Another of his activities as a researcher is aimed at organizing international exhibitions, working, on the other hand, as an essayist and art critic. He has also made scripts for various cultural themes for film, television and other media.
In addition, he is part of various advisory councils of cultural institutions and international scientific journals. In this sense, for example, he is a member of the Foundation Committee of the ‘Óscar Domínguez Institute of Contemporary Art’, of the Library of the Higher Council for Scientific Research (CSIC) and of the Institute of European Culture, established in Belgium.
editor´s opinion The book has come out at the right tme, really: Although Lanzarote´s tourist figures remain staggering, (my editor at Lanzarote Information often reports one some new record figure being broken) it is nevertheless true that post-covid politicians here, including the President, Maria Dolores Corujo began to think-tank a new way forward for tourism with the notion of niche holidays, (sport, literature, art etc) was mooted. She has since spoken of tourism again and though her words were largely misinterpreted, the gist of her concern was about how we manage constantly rising visitor numbers whilst sustaining the viability of the island´s life-style.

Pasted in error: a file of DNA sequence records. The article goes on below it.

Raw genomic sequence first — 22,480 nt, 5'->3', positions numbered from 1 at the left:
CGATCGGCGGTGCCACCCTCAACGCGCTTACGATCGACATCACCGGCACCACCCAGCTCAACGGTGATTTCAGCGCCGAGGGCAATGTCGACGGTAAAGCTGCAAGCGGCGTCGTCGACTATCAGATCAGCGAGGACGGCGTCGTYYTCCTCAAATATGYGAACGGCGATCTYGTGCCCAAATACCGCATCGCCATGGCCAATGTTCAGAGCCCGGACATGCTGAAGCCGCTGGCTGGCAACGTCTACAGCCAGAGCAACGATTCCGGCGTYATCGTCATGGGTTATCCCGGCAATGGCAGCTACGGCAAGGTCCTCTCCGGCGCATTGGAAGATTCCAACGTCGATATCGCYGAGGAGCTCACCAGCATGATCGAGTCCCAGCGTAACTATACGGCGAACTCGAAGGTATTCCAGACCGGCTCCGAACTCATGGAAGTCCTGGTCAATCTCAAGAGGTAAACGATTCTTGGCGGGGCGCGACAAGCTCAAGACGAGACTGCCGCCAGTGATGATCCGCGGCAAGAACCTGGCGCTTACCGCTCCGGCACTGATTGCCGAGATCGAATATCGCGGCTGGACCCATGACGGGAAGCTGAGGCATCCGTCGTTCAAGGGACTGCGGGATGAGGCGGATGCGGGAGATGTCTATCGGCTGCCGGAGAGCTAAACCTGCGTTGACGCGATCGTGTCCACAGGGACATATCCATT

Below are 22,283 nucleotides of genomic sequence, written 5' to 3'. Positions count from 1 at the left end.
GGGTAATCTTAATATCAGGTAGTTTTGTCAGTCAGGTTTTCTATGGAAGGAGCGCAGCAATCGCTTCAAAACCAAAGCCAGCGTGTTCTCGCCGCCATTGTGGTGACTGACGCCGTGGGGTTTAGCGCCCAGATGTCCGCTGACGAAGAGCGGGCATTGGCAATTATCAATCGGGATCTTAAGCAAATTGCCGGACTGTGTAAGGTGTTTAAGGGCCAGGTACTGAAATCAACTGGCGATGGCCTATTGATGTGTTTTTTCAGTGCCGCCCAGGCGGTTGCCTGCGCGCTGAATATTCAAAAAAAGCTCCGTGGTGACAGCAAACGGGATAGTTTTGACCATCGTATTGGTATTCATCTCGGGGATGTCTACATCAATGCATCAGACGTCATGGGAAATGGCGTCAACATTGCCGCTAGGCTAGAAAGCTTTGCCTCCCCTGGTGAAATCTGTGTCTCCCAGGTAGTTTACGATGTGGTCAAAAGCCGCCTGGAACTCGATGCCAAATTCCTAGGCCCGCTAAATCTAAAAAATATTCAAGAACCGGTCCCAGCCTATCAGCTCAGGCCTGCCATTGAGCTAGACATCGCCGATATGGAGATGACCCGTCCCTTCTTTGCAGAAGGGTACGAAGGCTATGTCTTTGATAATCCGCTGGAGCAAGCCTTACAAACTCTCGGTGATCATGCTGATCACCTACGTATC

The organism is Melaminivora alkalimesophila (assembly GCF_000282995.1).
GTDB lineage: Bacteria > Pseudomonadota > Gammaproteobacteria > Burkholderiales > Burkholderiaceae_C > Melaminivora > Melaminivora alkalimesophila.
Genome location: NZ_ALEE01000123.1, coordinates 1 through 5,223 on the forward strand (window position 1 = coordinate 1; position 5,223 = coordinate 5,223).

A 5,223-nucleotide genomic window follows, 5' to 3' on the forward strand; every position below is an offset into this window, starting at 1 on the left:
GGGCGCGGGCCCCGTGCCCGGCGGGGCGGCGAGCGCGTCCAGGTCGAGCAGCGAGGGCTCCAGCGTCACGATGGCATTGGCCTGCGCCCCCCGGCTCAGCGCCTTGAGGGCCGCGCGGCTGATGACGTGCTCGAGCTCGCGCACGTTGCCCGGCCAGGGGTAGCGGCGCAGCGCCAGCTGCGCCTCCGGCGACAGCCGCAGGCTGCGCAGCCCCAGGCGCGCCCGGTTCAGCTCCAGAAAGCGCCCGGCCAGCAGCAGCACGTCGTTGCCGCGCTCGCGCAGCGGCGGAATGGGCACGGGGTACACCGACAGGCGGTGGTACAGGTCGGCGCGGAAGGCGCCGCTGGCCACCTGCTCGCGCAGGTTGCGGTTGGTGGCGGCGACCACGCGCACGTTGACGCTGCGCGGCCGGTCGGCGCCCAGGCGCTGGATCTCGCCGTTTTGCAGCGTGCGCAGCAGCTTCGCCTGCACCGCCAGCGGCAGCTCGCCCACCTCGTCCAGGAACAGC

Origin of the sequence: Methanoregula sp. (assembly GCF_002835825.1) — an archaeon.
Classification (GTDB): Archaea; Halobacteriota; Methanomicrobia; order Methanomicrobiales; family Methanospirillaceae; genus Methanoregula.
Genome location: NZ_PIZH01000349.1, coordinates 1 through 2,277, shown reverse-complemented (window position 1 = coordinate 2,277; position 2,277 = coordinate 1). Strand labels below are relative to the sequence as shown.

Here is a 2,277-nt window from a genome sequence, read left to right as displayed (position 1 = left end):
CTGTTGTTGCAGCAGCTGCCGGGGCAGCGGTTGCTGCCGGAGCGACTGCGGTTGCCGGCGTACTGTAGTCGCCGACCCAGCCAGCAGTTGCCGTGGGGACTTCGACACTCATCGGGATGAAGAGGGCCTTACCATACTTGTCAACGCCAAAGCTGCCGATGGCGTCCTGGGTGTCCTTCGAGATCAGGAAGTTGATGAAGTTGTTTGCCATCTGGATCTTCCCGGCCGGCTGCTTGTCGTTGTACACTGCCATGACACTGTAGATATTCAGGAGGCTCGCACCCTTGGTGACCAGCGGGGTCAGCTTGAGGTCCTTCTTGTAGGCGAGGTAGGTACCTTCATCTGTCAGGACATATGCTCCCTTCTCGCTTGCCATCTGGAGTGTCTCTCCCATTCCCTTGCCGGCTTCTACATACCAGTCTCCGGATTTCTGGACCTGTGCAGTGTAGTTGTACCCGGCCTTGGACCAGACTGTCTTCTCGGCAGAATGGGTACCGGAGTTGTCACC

I would wager that this new book will have echoes of Cesar´s wisdom that will have us nodding our heads sagely, and exclaiming, (Sooty like) ´Yes, that´s the way to do it´.
Manrique (left) somehow was so at one with the landscape that Time had created for him that he could both embrace, and be embraced by that landscape, and he and it seem indivisible still, many years after his death.
And, good people of the Cabildo, if you need ideas or help from those of us who have come to live here over the past ten years, then please add to your contact list for events such as that described above, the titles of foreign language press and media that reach beyond the island and out into the people who come to visit.
In related news, the Lanzarote Gazette Life newsletter announced yesterday that Lanzarote Cabildo has acquired three paintings by César Manrique which will be displayed in the Museum of International Contemporary Art (MIAC) in Arrecife’s Castillo de San José. Two of the paintings (right) are untitled abstracts from 1985 and 1987, which reflect the artist’s fascination with Lanzarote’s volcanic landscape and incorporate vivid red shapes that .
The third is a larger work titled The Arrow of Time, painted in 1989, three years before Manrique’s death. All three works were acquired from a private collector in Tenerife.
Benjamin Perdomo, head of a Centres of Cultures, Arts and Tourism (CACT) also said that the island could “expect good news soon” about the acquisition of further works by Manrique.